Increased absenteeism is a response to the perceived unfair treatment of former coworkers and the low morale amongst remaining employees. The onsite presence of career transition/outplacement providers on the day of a redundancy announcement and assisting former employees to find jobs faster serves to relieve the worries of surviving employees, typically reducing high absenteeism rates.
When rumours of redundancy start, shock waves hit remaining employees and prompt them to start looking elsewhere. A study of Fortune 100 companies in the Academy of Management Journal showed that it didn’t take much downsizing to send the survivors running for the door.
Layoffs targeting just 1% of the workforce preceded, on average, a 31% increase in turnover. This can translate into significant costs for an organisation, with some studies showing the cost of replacing employees can be anywhere between 3 and 10 times their annual salary.
Turnover is often highest among those whom employers least wish to lose. Appropriate support for those leaving calms the flight of talented employees.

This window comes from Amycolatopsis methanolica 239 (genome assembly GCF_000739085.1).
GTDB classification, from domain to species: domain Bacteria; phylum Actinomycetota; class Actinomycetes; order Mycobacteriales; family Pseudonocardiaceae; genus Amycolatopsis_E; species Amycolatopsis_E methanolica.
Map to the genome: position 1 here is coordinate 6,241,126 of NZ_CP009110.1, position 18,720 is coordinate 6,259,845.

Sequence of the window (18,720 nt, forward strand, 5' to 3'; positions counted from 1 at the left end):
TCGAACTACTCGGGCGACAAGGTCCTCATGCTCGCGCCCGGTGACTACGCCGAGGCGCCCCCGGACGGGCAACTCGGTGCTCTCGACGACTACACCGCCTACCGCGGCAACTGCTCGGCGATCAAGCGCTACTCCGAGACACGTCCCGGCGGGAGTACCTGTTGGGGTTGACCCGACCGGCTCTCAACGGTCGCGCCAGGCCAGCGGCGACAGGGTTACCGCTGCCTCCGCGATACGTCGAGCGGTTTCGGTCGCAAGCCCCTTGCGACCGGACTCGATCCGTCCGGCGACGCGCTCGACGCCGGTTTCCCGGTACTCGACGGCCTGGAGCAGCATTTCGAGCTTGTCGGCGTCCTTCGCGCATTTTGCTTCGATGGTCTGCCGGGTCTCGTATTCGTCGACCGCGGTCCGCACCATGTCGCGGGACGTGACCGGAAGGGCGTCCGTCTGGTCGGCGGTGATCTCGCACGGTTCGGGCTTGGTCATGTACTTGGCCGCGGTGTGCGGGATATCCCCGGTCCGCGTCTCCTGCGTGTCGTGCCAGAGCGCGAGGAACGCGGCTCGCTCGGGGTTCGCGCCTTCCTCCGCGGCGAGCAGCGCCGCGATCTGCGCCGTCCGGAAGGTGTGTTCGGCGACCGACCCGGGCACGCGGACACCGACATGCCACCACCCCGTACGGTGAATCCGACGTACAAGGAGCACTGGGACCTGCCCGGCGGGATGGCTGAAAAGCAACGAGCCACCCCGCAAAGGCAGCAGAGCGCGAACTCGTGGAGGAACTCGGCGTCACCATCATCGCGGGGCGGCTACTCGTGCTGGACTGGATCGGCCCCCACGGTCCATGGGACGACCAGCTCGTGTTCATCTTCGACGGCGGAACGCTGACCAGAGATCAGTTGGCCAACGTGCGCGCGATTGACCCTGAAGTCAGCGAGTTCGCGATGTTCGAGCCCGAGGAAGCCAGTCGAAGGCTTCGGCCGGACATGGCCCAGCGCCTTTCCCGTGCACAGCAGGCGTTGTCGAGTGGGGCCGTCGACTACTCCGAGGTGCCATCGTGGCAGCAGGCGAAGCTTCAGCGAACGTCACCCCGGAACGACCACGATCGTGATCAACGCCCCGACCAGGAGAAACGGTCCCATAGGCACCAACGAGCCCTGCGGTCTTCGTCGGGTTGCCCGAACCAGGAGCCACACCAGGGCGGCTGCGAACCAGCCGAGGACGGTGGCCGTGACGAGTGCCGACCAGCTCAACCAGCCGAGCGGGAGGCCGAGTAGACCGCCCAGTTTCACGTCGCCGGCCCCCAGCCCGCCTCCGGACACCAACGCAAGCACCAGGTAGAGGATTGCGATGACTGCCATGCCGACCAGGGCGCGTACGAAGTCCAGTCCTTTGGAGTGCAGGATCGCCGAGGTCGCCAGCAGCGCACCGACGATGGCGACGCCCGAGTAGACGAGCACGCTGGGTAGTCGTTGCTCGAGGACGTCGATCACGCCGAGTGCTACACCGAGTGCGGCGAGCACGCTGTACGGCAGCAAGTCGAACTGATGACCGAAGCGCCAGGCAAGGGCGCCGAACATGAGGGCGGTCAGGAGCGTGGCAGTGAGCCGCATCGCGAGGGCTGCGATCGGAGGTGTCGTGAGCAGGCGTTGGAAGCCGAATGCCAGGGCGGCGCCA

When a large investment bank was obliged to retrench several hundred investment bankers a few years ago and then used a very “thin” career transition service – several hundred investment bankers formed very poor opinions about the firm.
Many would have resolved to only ever return if a much higher salary premium to the market would be on the table, and their view was widely disseminated through the market. Thus, for this firm to attract good people in the future, it will need to pay above market salaries in order to compensate for the employment risk and their own highly transactional culture – or it will be obliged to lower hiring standards of future recruits.
Employees who feel the company has treated them unfairly are increasingly likely to settle their grievance via legal action. An effective career transition/outplacement service can reduce perceptions of mistreatment and decrease the likelihood of a tribunal from 8 % to 2.8%1. Pre-termination planning ensures that companies carry out the downsizing in an open and straightforward way, so both terminated and remaining employees feel informed and treated with respect. Moreover, career coaches present onsite on the day of termination immediately help employees cope with the job loss, so that their last impression of the company is more positive.
Redundancies naturally coincide with increased tension and pressure on a business. Good support can alleviate stress and time pressure, leaving leaders better able to manage the remaining team and concentrate on the future effectiveness of the organisation.